For Sale: Big Ideas About Humanity

By Tyler Cowen,
a professor of economics at George Mason University and author of "Discover Your Inner Economist"
Thursday, January 24, 2008


Compassionate Apes, Competitive Humans, and Other Tales From Evolutionary Economics

By Michael Shermer

Times. 308 pp. $26

Have you ever wondered how people develop trust and live together peacefully? Michael Shermer's new book uses psychology and evolution to examine the root of these human achievements. He notes that the original environment in which people evolved, namely the small groups in hunter-gatherer societies, helped people develop altruism and cooperative behavior.

At the same time, our biological heritage drives human discontent. Our evolution on the East African plains did not equip us to cope emotionally with the large-scale and often impersonal nature of a modern market society. Small tribal groups are used to sharing, not to extremes of wealth. That is why envy is rife. In other words, he says, you may feel that modern capitalism is unfair if you apply the outmoded moral code of the tribe. Shermer believes we nonetheless should look to the market as the dominant mode of organizing social affairs.

The tension between the author's rationalism and romanticism is the most interesting angle in "The Mind of the Market." The scientist in Shermer seeks to root his defense of the market economy in the objective sciences of psychology and evolution. But his background in Ayn Rand's philosophy of objectivism has given him an ardent love of capitalism, peaceful trade and the power of the creative individual mind. Thus a problem arises: If our brains are just computational programs, as indicated by modern neuroscience and genetics, then autonomy and free choice are illusions. That makes it hard to justify such political tenets as individual liberty and the value of the capitalist marketplace. What has to happen has to happen, and what is the point of asking for something better or elevating the dignity of the individual?

Shermer is well aware of these dilemmas. He argues that a free society is the best means of assuring prosperity and the progress of science, and therefore the case for freedom is compelling whether or not we have free will. Markets embody more knowledge and mobilize more expertise than is held by any single human being. That's why South Korea is so much richer and happier than North Korea. Shermer also cites Bastiat's principle: "When goods do not cross borders, armies will." His corollary is that when goods do cross frontiers, armies will not, and so we should base our societies on trade.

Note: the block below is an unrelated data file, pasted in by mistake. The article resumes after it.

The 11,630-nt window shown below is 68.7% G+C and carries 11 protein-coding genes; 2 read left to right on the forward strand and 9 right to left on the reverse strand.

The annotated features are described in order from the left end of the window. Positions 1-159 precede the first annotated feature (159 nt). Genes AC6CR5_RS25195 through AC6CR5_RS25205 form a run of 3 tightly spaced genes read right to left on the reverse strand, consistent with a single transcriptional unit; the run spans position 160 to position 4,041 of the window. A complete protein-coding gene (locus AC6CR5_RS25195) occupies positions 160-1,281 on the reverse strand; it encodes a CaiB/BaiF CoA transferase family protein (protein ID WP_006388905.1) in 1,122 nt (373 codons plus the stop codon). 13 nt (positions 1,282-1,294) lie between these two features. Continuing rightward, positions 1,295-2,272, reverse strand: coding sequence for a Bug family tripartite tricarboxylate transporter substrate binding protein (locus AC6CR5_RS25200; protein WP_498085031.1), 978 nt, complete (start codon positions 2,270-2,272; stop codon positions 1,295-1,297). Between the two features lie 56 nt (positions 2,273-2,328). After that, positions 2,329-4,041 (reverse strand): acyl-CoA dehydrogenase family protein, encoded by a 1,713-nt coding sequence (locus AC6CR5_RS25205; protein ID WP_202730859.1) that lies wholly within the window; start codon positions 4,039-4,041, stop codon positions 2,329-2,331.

I'm sympathetic to Shermer's conclusions, but I fear his standard of evaluation is too blunt an instrument. If the options are capitalism and the Khmer Rouge, no doubt capitalism wins hands down. But to what extent should we restrain capitalism to fund a social safety net? Should our government place heavy taxes on beer and potato chips to fund the National Science Foundation at higher levels? Most broadly, to what extent is it morally permissible to interfere with freedom, or can we even use freedom as a concept in a world where we do social science by hooking people up to brain scanners?

Shermer is famous for founding the Skeptics Society and editing the magazine Skeptic, which debunks claims of the supernatural. His monthly column for Scientific American is a regular plea that reason should govern human affairs. But his book raises very real questions about just how far skepticism should extend. Should we also be skeptical about using moral judgments of right and wrong to address the tough questions of politics? For instance, can we make normative judgments about who deserves to pay how much of the tax burden to finance the U.S. government, or as to whether somebody's job should be protected from foreign trade?

Shermer either needs to dismiss moral philosophy as an illusion and a mere byproduct of human evolution, and thus display skepticism, or he needs to grant it credence and take his own moral stance. Descriptive science doesn't tell us whether it is fair to allow kidneys to be bought and sold, even if it helps explain why some people find the practice repugnant. Judgments of right and wrong cannot be avoided, and thus we tread away from the realm of familiar natural science.

There are really two books within "The Mind of the Market." The science book is finished and polished, yet it does not present fundamentally new results. The book on capitalism discusses important questions, yet it is unfinished and unpolished. Shermer does promise us an entire new book to fill in the missing pieces here. He already has earned the right to our attention; the next question is whether he will give his philosophic and romantic side the greater rein that it deserves and requires. This East African plains ape is optimistic.

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